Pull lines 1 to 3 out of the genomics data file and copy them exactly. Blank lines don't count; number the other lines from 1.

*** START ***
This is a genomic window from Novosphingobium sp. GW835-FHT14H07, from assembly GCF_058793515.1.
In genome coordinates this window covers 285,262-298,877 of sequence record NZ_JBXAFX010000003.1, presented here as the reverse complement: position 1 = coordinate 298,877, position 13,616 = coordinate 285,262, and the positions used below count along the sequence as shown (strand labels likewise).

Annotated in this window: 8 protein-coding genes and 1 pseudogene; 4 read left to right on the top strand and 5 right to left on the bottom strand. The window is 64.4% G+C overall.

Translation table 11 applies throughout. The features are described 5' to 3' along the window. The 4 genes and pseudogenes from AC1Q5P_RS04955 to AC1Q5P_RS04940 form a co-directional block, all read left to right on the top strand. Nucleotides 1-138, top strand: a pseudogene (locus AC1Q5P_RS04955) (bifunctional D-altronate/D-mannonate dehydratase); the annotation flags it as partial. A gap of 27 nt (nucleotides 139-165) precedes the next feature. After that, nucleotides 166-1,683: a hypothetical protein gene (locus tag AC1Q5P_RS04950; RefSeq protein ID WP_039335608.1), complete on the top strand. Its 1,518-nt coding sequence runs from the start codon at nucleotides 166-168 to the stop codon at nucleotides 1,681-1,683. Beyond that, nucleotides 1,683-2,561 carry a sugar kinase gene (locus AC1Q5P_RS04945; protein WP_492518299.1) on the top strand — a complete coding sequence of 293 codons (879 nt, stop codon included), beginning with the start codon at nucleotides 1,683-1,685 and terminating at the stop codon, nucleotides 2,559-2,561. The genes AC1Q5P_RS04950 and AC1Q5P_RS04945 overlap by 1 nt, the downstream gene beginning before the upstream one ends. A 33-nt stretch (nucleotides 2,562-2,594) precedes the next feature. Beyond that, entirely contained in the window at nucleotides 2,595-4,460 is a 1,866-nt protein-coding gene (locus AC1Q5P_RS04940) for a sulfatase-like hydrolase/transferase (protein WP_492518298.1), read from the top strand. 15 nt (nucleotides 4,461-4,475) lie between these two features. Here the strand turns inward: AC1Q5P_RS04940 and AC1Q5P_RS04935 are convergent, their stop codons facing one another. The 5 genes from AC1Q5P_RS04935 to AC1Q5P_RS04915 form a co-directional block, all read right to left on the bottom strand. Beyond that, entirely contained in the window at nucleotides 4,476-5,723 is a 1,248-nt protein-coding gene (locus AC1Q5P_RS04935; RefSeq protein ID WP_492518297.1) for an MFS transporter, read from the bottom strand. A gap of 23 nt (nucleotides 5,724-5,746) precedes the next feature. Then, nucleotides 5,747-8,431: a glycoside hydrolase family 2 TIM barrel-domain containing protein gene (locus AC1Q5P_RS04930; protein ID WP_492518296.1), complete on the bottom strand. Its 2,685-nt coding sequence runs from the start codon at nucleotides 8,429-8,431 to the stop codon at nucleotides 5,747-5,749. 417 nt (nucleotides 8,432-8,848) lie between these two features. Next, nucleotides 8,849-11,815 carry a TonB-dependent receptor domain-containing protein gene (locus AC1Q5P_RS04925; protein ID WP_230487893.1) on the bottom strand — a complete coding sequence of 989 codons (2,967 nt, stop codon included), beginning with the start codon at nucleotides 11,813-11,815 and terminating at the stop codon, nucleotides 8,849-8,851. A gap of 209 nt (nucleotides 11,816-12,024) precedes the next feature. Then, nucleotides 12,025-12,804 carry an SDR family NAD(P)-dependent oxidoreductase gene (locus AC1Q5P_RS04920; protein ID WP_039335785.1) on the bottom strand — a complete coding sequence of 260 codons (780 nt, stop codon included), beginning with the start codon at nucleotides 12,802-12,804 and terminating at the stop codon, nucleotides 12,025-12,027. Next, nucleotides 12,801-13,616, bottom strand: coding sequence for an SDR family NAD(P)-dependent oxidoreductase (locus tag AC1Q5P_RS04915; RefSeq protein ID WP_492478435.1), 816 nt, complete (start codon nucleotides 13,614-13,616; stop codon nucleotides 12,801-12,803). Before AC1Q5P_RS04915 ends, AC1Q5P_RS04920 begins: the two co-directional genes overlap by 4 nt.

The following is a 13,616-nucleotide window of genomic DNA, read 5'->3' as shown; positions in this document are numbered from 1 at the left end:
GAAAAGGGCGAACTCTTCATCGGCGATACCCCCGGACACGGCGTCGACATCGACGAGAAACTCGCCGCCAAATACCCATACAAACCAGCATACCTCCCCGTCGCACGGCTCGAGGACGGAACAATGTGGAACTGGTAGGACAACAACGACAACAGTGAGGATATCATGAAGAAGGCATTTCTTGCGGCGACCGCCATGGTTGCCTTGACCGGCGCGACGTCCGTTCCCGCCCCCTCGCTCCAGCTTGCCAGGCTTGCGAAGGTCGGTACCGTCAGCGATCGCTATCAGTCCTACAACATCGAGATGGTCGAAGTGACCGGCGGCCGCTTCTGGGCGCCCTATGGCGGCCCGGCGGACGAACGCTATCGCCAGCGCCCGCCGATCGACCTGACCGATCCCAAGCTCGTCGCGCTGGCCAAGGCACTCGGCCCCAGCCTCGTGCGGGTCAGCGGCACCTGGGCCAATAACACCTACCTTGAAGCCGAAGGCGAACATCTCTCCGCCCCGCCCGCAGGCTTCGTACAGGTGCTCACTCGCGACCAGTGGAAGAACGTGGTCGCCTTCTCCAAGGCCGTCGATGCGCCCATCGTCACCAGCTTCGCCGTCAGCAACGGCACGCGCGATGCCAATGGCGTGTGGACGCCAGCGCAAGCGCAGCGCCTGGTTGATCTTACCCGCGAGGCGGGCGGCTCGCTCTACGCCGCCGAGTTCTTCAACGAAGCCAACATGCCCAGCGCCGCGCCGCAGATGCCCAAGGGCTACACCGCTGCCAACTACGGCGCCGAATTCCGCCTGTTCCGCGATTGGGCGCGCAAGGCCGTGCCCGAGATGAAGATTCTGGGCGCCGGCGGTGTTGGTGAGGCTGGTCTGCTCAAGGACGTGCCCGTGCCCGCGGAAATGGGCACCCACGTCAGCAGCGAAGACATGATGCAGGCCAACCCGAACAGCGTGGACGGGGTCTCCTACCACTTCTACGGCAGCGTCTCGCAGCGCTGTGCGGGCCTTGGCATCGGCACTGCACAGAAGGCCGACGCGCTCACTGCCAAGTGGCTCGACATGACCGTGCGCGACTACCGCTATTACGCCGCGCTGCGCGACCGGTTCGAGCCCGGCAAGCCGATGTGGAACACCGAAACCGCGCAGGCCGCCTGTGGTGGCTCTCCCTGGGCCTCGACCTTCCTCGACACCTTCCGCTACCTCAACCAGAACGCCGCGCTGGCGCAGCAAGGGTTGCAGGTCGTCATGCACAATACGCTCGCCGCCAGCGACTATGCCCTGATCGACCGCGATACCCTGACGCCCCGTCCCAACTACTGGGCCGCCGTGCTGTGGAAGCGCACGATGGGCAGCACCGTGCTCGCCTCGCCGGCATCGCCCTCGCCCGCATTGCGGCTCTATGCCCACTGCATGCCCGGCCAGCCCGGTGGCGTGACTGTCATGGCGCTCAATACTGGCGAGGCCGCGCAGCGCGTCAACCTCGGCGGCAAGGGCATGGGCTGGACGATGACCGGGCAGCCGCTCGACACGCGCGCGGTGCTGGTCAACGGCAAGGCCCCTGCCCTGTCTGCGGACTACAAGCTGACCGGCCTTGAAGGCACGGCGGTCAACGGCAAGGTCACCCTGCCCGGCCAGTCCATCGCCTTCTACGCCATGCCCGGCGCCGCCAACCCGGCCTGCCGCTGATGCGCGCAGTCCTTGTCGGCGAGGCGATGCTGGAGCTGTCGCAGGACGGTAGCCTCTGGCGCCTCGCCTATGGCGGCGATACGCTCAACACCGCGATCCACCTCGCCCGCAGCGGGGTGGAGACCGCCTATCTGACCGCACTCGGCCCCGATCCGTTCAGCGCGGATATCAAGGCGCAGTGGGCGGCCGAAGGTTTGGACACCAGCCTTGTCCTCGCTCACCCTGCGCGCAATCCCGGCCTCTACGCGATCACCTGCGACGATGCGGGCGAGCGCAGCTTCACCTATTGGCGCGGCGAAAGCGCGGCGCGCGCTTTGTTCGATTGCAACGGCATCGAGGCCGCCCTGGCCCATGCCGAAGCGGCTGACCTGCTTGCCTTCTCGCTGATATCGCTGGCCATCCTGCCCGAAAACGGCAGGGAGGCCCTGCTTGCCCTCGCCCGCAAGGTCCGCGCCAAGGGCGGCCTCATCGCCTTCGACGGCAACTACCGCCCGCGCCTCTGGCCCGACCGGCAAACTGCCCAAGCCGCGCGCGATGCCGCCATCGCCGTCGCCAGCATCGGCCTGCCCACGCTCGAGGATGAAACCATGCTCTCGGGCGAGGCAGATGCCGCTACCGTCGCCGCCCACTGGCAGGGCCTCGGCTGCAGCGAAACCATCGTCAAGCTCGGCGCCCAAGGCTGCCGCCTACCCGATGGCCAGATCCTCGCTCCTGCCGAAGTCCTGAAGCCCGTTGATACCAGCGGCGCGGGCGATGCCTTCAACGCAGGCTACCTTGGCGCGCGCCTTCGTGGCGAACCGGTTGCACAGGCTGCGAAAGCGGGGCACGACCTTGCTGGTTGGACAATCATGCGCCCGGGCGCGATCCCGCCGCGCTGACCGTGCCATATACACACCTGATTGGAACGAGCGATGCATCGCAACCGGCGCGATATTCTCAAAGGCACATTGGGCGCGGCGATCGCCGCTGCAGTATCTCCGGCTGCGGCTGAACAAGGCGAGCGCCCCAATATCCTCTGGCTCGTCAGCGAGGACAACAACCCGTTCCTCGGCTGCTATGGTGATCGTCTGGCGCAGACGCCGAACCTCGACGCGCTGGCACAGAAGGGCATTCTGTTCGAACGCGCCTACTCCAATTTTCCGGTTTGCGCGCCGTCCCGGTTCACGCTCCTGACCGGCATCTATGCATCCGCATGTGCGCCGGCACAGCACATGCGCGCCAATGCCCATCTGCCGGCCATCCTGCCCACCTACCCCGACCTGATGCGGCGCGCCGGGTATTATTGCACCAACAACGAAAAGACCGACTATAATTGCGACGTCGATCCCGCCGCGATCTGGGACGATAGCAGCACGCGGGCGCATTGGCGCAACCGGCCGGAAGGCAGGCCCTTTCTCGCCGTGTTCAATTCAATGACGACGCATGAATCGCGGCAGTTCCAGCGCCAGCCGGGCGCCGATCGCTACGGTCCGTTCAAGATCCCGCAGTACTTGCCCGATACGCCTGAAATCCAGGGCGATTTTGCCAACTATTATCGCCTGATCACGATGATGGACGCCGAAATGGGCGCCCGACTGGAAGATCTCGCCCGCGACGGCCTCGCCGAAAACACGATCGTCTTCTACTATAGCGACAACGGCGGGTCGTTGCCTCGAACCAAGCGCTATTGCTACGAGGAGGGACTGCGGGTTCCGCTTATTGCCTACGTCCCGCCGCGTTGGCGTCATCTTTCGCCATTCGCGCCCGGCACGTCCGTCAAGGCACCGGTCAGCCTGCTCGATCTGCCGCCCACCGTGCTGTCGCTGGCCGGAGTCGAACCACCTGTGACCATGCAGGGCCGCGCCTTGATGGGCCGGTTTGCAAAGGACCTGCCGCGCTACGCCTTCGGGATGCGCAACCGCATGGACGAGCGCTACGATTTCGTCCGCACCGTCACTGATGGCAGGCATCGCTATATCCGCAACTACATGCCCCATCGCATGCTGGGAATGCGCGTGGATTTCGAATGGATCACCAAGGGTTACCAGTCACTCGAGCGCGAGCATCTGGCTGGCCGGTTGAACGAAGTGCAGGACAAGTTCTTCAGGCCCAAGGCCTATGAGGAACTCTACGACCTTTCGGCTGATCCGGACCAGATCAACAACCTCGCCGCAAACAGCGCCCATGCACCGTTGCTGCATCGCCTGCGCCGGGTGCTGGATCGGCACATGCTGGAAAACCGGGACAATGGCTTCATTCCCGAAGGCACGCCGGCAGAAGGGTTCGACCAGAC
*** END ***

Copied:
This is a genomic window from Novosphingobium sp. GW835-FHT14H07, from assembly GCF_058793515.1.
In genome coordinates this window covers 285,262-298,877 of sequence record NZ_JBXAFX010000003.1, presented here as the reverse complement: position 1 = coordinate 298,877, position 13,616 = coordinate 285,262, and the positions used below count along the sequence as shown (strand labels likewise).

Annotated in this window: 8 protein-coding genes and 1 pseudogene; 4 read left to right on the top strand and 5 right to left on the bottom strand. The window is 64.4% G+C overall.